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In 2018, the World Bank launched the Human Capital Project, an ambitious global initiative to accelerate investments in people around the world – work that is especially important in the Pacific Islands and Papua New Guinea (PNG).
Human capital is the knowledge, skills, and health that people accumulate over their lives; and has been a key factor behind the sustained economic growth and poverty reduction rates of many countries in recent history.
Investment in human capital in vulnerable countries, including many throughout the Pacific region, is central to transformational results and growth into the future.
“The difference that the right kind of investments in people can make cannot be overstated: investing in people delivers extraordinary returns for countries, for communities and every citizen,” says the World Bank's Programme Leader for Human Development in PNG and the Pacific Islands, Aparnaa Somanathan.
The Human Capital Project includes a Human Capital Index that measures the amount of human capital a child born today can expect to attain by the age of 18 given the quality of health and education in the country where he or she lives.
A critical challenge for the Pacific.
When this index is applied to the countries in the Pacific, the results are confronting.
The index, which could be calculated for nearly half of all Pacific Island countries, shows that on average, a child born today in the Pacific Islands will be only 47% as productive when he or she grows up; as would have been the case with optimal health and education services. In Papua New Guinea, the Index falls to 38%.
Critical areas of concern are nutrition and education. Deficiencies in nutrition and healthcare have led to stunting – an indicator for future losses in cognitive ability and earning capacity – in one out of four children on average in the Pacific Islands. This number grows to one in two in PNG.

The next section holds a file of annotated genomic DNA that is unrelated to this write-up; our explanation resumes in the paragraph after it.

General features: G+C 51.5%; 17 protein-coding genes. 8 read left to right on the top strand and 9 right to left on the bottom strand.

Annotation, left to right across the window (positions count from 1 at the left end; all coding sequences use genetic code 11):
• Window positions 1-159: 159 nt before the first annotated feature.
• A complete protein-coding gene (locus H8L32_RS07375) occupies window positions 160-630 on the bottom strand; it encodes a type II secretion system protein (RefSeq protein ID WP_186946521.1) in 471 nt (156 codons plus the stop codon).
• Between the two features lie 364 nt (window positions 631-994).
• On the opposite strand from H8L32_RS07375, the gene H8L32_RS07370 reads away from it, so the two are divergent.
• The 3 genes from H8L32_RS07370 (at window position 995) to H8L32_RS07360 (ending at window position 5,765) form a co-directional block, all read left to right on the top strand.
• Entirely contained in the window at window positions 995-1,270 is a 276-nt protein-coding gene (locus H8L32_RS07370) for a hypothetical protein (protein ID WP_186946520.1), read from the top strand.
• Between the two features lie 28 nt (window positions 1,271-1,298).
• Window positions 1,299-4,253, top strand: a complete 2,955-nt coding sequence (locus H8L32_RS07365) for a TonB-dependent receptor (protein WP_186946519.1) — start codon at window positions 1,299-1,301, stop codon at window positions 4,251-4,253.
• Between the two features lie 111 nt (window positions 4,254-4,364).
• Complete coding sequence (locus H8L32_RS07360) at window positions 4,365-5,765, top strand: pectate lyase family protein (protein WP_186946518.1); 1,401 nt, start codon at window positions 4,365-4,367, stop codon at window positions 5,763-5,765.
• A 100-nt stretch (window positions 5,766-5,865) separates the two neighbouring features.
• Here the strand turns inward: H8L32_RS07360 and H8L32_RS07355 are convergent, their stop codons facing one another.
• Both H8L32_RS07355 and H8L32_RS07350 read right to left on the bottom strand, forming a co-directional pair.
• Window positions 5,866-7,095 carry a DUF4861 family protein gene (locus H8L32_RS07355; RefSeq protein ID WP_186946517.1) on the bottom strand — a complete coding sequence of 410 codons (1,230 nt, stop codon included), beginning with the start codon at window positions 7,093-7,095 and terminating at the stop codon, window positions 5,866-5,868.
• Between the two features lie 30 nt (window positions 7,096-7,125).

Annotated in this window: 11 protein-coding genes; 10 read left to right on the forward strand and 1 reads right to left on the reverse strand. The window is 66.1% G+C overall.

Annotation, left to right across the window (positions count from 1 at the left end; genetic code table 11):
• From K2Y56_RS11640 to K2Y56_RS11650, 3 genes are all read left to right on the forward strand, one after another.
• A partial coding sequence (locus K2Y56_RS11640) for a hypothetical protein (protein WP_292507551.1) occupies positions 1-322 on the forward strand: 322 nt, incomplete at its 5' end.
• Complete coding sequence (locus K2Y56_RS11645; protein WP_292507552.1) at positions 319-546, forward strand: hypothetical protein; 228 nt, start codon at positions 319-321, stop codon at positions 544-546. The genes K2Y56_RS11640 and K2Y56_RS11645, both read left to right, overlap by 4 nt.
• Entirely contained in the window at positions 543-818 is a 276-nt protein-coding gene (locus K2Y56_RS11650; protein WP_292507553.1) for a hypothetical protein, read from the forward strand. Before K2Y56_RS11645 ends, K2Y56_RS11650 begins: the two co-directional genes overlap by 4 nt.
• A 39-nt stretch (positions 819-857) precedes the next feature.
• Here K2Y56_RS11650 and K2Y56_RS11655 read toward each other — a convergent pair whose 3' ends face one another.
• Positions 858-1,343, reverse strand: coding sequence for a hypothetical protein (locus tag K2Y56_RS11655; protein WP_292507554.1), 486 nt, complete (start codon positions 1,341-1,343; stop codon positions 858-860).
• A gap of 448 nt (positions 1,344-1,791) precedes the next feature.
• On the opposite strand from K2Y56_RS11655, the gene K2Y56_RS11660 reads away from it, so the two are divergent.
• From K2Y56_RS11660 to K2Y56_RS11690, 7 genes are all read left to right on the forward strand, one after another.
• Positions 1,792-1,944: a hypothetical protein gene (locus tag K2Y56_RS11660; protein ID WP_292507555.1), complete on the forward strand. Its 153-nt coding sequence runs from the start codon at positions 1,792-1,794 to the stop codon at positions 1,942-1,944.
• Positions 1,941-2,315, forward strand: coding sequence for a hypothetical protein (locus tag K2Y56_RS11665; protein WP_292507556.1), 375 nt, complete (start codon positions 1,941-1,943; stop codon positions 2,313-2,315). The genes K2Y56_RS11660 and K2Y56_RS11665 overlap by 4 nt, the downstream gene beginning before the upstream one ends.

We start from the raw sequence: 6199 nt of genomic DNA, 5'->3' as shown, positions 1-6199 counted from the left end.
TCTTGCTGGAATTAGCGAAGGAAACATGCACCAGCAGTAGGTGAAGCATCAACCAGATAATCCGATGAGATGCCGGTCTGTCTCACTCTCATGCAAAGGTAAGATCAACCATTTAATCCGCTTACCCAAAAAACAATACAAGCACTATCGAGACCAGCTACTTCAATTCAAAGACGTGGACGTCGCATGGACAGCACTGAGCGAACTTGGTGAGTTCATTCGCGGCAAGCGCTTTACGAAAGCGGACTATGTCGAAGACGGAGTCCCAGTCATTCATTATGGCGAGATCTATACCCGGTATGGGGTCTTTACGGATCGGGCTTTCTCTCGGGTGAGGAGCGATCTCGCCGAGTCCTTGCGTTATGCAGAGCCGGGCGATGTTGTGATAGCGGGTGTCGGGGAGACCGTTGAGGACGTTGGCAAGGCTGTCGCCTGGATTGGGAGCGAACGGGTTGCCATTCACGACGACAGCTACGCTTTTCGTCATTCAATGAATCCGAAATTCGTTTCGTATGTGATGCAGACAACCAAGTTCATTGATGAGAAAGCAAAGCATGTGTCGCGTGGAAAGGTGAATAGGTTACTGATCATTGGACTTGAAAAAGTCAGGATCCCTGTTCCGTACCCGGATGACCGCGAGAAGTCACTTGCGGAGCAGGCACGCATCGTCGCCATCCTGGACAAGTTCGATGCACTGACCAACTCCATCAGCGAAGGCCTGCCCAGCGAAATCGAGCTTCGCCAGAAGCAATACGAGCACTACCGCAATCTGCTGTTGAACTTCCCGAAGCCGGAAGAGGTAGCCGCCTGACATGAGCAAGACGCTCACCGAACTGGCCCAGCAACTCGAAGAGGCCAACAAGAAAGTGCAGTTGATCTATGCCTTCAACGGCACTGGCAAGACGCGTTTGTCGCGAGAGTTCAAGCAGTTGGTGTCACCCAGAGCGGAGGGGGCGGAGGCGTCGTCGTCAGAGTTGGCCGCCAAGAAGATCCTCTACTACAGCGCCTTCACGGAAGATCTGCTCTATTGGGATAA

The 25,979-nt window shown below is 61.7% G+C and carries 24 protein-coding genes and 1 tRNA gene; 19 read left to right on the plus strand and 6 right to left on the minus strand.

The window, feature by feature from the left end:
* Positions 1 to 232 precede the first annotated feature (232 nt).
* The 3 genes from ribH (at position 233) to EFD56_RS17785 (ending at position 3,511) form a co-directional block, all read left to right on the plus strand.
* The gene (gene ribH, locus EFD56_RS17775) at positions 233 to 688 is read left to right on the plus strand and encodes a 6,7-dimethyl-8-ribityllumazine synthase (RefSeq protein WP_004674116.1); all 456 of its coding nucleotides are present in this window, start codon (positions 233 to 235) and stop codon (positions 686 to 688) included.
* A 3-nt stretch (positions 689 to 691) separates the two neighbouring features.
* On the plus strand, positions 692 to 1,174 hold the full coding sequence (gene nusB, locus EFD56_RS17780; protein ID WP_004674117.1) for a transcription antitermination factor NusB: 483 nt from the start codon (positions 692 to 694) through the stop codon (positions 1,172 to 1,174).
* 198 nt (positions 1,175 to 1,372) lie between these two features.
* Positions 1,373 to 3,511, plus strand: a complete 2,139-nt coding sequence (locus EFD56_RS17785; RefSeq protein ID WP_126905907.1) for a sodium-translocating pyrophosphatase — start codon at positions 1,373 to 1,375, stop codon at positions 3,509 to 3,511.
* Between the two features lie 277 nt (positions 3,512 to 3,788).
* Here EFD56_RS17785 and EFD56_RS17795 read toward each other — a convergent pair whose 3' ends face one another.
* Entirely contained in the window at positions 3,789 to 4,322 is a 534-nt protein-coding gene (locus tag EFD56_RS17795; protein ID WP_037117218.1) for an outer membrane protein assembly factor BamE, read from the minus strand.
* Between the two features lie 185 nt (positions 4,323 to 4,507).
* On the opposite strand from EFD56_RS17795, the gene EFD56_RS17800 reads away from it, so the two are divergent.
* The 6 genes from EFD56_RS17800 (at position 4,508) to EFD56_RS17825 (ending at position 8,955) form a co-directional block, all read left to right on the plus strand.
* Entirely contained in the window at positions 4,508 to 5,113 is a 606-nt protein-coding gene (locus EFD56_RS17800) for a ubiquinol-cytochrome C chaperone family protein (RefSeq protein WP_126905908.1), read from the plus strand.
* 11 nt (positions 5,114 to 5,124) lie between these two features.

When it comes to education, Pacific children are not staying in school long enough and the quality of education they receive is often below international standards. In PNG, for example, an average child will complete only eight years of school and learn only the equivalent of five years of learning, compared to global standards.
However, there are positive signs and global experience shows that with the right focus and targeted investments, progress is possible. Interest and focus on human capital in the Pacific are promising. In mid-2019, the World Bank brought together Ministers of Finance from across the Pacific for the first Pacific Human Capital Summit to help drive and prioritise investments in Pacific human capital.
PNG, which had concerning results in the Human Capital Index, was one of the first countries worldwide to commit to the Human Capital Project.
Now, throughout the Pacific Islands and PNG, the World Bank is working with countries to accelerate progress in human capital, while complementing government development plans. The World Bank is also supporting a training and skills programme in Tonga; early age reading in Kiribati, Tonga and Tuvalu; and health and nutrition across the Pacific region, including a new childhood development program in the Marshall Islands focused on the earliest years of children's lives.
Together with the governments of the region, the World Bank will continue to drive greater investment in the people of the Pacific, build the region's human capital, and secure a more prosperous future for the region and its people.
SOURCE: WORLD BANK/PACNEWS
Pacific Islands News Association
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International News Safety Institute (INSI)
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